A Consumer Economy Distance Learning

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This is the eighth lesson in my Roaring Twenties Unit, in which students will explore if a consumer economy is a “good” thing?

Bellwork: Examine the chart and answer the questions below

Activity 1: Read the passage, “Growth in the 1920s” and answer the scaffolding questions below.

Activity 2: Read the passage, “The Automobile Age" and answer the scaffolding questions below.

Exit Ticket: Suppose you are looking for work in the 1920s. In what industries might you be most likely to find work? What types of work should you avoid? Explain your answer.

If you like this lesson, please check out the rest of my Roaring Twenties Unit below

The Roaring Twenties Unit

  1. The Roaring Twenties Vocabulary Distance Learning
  2. The Red Scare and Labor Strikes Distance Learning
  3. W.E.B DuBois vs. Booker T. Washington Distance Learning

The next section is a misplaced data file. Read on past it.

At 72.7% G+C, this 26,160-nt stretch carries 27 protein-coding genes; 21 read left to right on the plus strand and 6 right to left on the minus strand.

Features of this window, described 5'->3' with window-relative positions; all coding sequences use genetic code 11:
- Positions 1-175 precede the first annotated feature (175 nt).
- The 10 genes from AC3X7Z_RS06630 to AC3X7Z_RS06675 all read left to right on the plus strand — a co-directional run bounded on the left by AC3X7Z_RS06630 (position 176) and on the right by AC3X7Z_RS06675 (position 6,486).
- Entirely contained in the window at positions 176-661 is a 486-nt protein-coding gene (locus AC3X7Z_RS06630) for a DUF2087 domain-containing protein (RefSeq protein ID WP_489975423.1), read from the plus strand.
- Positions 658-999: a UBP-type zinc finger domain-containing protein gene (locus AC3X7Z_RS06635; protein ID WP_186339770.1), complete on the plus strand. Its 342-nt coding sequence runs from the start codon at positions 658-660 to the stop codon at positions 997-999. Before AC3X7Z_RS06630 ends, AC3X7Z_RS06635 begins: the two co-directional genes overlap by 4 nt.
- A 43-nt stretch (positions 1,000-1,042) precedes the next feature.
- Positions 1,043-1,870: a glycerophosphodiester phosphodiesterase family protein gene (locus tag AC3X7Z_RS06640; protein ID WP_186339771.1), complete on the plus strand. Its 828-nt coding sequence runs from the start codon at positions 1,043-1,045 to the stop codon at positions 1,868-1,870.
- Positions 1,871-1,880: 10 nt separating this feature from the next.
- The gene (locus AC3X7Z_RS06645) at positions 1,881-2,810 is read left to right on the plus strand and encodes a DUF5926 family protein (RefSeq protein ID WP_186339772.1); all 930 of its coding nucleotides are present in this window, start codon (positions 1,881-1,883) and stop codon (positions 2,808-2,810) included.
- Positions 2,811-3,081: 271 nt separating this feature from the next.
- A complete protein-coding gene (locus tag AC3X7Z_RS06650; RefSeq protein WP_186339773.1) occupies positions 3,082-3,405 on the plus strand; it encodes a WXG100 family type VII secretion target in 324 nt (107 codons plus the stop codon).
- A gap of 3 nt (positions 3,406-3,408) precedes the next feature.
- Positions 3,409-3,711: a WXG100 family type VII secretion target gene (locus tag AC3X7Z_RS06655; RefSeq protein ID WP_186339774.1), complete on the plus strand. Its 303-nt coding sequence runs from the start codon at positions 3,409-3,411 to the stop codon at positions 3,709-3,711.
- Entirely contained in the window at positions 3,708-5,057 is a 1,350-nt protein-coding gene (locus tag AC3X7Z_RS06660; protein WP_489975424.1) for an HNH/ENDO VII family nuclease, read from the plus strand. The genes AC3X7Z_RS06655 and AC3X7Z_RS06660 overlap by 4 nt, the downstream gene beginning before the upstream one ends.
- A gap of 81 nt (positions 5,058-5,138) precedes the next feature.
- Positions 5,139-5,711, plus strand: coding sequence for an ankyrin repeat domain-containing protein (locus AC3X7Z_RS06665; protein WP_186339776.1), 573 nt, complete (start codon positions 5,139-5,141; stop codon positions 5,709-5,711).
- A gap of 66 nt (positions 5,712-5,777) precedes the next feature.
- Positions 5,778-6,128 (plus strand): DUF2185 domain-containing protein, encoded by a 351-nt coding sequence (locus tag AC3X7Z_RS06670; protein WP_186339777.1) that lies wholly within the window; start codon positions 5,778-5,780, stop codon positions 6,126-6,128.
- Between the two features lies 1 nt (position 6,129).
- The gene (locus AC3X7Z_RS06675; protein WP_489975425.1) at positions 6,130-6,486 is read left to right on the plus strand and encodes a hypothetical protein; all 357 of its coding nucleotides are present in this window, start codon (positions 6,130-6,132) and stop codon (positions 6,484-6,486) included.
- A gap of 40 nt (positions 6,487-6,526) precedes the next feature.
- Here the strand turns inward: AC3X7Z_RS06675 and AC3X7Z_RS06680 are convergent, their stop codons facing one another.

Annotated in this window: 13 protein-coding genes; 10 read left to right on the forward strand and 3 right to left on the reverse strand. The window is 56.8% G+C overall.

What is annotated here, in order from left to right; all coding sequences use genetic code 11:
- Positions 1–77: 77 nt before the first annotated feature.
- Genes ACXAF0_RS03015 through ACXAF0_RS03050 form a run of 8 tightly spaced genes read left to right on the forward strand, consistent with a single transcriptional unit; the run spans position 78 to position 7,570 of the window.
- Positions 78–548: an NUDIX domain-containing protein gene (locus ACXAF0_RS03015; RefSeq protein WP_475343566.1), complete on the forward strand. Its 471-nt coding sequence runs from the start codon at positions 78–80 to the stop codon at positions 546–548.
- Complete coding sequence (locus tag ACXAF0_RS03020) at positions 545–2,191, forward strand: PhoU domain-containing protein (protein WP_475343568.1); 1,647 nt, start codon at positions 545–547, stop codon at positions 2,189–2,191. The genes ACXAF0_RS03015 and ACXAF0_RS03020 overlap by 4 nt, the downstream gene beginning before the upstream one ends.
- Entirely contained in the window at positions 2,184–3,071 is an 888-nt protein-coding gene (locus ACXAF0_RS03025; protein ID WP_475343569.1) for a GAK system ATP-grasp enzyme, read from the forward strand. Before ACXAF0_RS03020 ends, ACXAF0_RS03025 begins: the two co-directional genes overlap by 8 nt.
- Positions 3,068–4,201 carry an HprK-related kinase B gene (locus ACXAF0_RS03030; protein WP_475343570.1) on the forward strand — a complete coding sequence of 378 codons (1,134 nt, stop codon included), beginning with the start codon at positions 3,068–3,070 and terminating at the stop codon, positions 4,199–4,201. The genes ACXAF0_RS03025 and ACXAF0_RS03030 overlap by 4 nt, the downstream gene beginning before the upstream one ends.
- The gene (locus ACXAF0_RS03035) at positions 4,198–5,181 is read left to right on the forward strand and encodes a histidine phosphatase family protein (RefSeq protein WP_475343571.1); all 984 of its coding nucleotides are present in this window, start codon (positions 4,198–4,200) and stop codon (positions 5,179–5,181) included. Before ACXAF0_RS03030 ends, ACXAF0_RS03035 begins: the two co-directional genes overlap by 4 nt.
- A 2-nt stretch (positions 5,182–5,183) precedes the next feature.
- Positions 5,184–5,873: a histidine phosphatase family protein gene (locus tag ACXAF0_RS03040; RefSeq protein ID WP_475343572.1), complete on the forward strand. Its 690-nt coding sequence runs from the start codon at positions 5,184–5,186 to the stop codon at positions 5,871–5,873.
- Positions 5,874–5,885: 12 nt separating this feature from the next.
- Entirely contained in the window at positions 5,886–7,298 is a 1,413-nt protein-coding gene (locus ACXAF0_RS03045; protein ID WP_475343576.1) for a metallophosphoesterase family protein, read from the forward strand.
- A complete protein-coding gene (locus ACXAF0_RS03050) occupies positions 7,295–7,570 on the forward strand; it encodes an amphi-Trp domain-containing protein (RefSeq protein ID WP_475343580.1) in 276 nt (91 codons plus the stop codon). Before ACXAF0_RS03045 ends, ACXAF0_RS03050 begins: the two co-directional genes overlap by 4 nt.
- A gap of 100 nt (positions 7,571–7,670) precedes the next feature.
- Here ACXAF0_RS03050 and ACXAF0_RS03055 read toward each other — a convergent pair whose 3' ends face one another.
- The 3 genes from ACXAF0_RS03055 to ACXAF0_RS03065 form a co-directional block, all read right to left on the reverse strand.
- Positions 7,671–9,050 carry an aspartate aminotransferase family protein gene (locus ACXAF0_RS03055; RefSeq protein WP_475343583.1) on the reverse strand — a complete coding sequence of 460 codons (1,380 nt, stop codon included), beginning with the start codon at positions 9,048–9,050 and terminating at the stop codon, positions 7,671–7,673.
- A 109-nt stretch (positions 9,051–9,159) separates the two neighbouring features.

4. Marcus Garvey Inquiry Distance Learning
  5. Social Change and The Harlem Renaissance Distance Learning
  6. Scopes Trial Inquiry Distance Learning
  7. Prohibition Inquiry Lesson
  8. A Consumer Economy Distance Learning
  9. Stock Market Project Distance Learning
  10. Race Riots in the 1920s Inquiry Distance Learning
Total Pages
4 pages
Answer Key
Teaching Duration
45 minutes
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to see state-specific standards (only available in the US).
By the end of grade 8, read and comprehend history/social studies texts in the grades 6–8 text complexity band independently and proficiently.
Integrate visual information (e.g., in charts, graphs, photographs, videos, or maps) with other information in print and digital texts.
Determine the meaning of words and phrases as they are used in a text, including vocabulary specific to domains related to history/social studies.
Determine the central ideas or information of a primary or secondary source; provide an accurate summary of the source distinct from prior knowledge or opinions.


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